As I write this article, I am sitting in a bungalow on the beach in the Dominican Republic (DR), a brief respite for the mission team after a tough week working at a church in Santo Domingo, the capitol.
Each year our church plans a mission trip somewhere in the world. Our first trip to the DR was in 2006. For those of you who have been reading my articles for a while, you may recall I wrote two articles about that trip: Locks of Laughs, and Adios Santo Domingo (Check my web site for past articles at: www.chuckroots.com).
Thirteen people from our church signed on for this trip, ten of who were on the last one. Several have made all five trips since we began these short-term mission trips in 2002. We took a pass on 2004 because I was still on active duty serving in Operation Enduring Freedom/Operation Iraqi Freedom.
One of the points I emphasize to the team is that we are to be a blessing to those we serve in whatever country we are in. We come as servants of the Lord Jesus Christ, helping our Free Methodist churches in various projects that will in turn, assist them in providing greater ministry in their communities. The men are usually involved in strenuous, labor-intensive work, constructing some building, or as is the case this trip, we are building an additional floor on top of the church building. We mix our own cement by hand; haul the sand and gravel in buckets using a pulley system from ground level; carry ninety-four pound bags of cement mix; form chain-gangs to pass cinder blocks or buckets of cement for the walls; and we cut and build our own rebar forms for the support structure. It is hard work! At the end of the day we are hot, sweaty, tired, and filthy. The weather is tropical, so the sun is very hot along with a constant humidity. It rains sometime every day – often more than once. At times it comes down so violently that all work stops and we seek shelter until it passes.
The ladies on the team usually are ministering to the children who come for crafts and Bible study lessons. There is much singing and memorizing of Scripture, along with Bible stories told with great animation by one of the ladies. Two sessions a day were offered to the children. The morning session averaged seventy kids, and the afternoon session had nearly two hundred! A lot of preparation went into this trip before we ever left the United States. The women would meet periodically at our church to make the different crafts that would be used for the children. These crafts would then be loaded into spare suitcases and brought down with us. Invariably the ladies always want to bring the children home with them!
The question is debated on every trip: Who was blessed more? The people we came to serve? Or those of us on the team? It has been my experience that we are the ones most blessed. Jesus said, “I did not come to be served, but to serve.” Therein lays the blessing! You are truly blessed when you serve others. That is the true heart and soul of the church.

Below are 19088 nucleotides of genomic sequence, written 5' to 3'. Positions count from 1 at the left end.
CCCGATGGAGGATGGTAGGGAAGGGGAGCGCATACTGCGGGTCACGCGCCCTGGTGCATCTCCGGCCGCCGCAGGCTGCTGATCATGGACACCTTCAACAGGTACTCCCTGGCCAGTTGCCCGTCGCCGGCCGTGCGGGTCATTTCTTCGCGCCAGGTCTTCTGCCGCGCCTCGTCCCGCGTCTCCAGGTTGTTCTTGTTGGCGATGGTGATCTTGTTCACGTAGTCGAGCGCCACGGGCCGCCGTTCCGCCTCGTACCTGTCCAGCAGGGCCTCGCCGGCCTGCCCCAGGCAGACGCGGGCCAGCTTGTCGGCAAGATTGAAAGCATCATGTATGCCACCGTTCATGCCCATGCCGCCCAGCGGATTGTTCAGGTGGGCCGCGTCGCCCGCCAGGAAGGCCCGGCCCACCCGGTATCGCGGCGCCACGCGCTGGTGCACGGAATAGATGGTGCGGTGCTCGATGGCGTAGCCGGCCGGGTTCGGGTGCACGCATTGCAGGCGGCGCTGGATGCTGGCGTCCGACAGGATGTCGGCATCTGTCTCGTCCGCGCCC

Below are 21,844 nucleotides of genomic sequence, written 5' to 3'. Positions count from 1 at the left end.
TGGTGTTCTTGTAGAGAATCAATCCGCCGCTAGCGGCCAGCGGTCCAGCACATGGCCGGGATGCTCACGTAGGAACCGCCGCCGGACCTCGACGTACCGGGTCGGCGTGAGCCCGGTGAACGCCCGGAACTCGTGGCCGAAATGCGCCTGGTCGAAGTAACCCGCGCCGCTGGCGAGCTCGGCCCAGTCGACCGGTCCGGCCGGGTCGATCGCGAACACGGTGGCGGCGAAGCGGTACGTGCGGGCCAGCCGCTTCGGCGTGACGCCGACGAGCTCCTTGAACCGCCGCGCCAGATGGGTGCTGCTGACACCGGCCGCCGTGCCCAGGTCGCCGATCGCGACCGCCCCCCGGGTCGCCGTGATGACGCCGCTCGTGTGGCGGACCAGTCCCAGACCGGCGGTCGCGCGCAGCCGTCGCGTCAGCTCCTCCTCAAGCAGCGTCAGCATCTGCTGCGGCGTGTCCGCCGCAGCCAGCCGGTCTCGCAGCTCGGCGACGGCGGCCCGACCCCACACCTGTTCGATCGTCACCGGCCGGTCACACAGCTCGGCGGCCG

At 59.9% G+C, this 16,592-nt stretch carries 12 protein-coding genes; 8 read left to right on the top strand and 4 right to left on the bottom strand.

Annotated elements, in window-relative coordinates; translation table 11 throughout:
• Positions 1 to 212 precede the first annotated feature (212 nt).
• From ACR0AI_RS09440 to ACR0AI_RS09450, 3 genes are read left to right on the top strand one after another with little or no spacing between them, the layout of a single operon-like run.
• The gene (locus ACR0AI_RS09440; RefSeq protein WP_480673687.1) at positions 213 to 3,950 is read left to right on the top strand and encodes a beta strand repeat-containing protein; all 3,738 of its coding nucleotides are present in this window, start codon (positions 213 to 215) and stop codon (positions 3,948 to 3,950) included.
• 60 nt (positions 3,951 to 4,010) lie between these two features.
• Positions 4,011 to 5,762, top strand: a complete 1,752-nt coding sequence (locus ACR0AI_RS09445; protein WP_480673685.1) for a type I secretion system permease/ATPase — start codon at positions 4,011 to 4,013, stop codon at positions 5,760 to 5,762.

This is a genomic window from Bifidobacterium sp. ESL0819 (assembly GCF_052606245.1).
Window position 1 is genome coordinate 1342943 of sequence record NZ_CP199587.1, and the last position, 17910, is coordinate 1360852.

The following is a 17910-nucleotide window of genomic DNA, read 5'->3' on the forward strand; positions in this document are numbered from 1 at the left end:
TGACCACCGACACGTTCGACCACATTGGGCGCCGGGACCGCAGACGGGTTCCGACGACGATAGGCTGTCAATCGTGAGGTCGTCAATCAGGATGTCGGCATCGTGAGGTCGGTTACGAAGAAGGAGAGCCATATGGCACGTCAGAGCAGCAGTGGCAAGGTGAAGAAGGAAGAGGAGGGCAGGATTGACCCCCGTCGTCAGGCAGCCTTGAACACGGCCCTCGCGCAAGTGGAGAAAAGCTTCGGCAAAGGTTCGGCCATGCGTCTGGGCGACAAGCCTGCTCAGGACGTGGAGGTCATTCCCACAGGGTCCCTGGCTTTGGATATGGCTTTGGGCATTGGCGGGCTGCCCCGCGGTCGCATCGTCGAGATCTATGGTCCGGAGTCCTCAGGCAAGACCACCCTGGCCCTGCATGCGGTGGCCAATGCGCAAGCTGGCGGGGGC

Today as the team spent time together in devotions, Daniel, our youngest member at seventeen, was responsible for leading us. He shared from I Corinthians 13, “The Great Love Chapter” in the Bible. He remarked how we have been shown such great love by our hosts, particularly the Dominican ladies of the church who prepare meals for us three times a day, serving us with loving spirits, wanting to make our stay as pleasant as possible. They arrive early each morning to prepare a bounteous amount of food. No sooner do we finish breakfast then the ladies begin preparing lunch, and then dinner. When the men come in for lunch or dinner after slogging around in cement, we at first would remove our shoes. The ladies would have none of that! They told us to come right in and eat. They didn’t mind mopping the tile floors. It took us a couple of days to accept this, but we finally gave in.
On this trip our team accomplished three weeks of work in three days. The foreman (here in the DR they call him, “Maestro”) was so pleased with our work that he is having the whole team to his home for dinner tonight. One of the team members, Rueben, stopped to buy some gum and candy from a street vendor. The vendor observed that Rueben was not Dominican. He was curious why we were here, since we were obviously not dressed as tourists on vacation. Rueben explained that we were here to build additional rooms for the church in order to expand the children’s ministry. The man said, “For what you are doing for us here in the Dominican: No charge.”
During our shopping trip yesterday afternoon at the Mercado, Dennis was asked by one of the merchants what we were doing here. After Dennis explained to him our mission, the man said, “I see something in you that I don’t have. I might have to become a Christian.”
This is why I know with certainty that we are the ones blessed!